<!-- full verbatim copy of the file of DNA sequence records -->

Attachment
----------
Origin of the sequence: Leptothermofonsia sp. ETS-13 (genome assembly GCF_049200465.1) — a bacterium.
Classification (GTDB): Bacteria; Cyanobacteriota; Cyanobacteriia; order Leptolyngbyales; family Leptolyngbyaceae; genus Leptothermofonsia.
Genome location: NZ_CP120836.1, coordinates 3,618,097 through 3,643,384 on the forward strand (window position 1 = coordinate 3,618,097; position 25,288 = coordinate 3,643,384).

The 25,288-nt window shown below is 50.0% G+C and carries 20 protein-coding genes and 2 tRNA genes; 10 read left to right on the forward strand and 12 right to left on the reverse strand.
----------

Origin of the sequence: Leptothermofonsia sp. ETS-13 (genome assembly GCF_049200465.1) — a bacterium.
Classification (GTDB): Bacteria; Cyanobacteriota; Cyanobacteriia; order Leptolyngbyales; family Leptolyngbyaceae; genus Leptothermofonsia.
Genome location: NZ_CP120836.1, coordinates 3,618,097 through 3,643,384 on the forward strand (window position 1 = coordinate 3,618,097; position 25,288 = coordinate 3,643,384).

The 25,288-nt window shown below is 50.0% G+C and carries 20 protein-coding genes and 2 tRNA genes; 10 read left to right on the forward strand and 12 right to left on the reverse strand.